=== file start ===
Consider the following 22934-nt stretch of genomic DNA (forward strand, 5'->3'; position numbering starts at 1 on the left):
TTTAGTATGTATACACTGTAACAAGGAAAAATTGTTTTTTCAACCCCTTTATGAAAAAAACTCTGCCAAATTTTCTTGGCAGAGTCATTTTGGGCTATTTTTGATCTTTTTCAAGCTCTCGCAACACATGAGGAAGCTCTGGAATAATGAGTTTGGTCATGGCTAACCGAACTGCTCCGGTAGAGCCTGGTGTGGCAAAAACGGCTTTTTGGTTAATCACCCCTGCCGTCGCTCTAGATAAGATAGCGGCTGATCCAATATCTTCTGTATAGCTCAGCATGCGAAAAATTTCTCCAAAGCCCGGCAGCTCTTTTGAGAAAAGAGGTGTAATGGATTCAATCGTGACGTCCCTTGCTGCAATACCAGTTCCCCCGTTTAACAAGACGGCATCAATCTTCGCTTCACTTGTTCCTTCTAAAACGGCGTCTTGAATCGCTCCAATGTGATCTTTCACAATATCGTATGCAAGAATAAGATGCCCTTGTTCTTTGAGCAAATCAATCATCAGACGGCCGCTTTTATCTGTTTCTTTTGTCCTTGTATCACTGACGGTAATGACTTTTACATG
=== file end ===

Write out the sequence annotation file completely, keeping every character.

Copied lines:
Consider the following 22934-nt stretch of genomic DNA (forward strand, 5'->3'; position numbering starts at 1 on the left):
TTTAGTATGTATACACTGTAACAAGGAAAAATTGTTTTTTCAACCCCTTTATGAAAAAAACTCTGCCAAATTTTCTTGGCAGAGTCATTTTGGGCTATTTTTGATCTTTTTCAAGCTCTCGCAACACATGAGGAAGCTCTGGAATAATGAGTTTGGTCATGGCTAACCGAACTGCTCCGGTAGAGCCTGGTGTGGCAAAAACGGCTTTTTGGTTAATCACCCCTGCCGTCGCTCTAGATAAGATAGCGGCTGATCCAATATCTTCTGTATAGCTCAGCATGCGAAAAATTTCTCCAAAGCCCGGCAGCTCTTTTGAGAAAAGAGGTGTAATGGATTCAATCGTGACGTCCCTTGCTGCAATACCAGTTCCCCCGTTTAACAAGACGGCATCAATCTTCGCTTCACTTGTTCCTTCTAAAACGGCGTCTTGAATCGCTCCAATGTGATCTTTCACAATATCGTATGCAAGAATAAGATGCCCTTGTTCTTTGAGCAAATCAATCATCAGACGGCCGCTTTTATCTGTTTCTTTTGTCCTTGTATCACTGACGGTAATGACTTTTACATG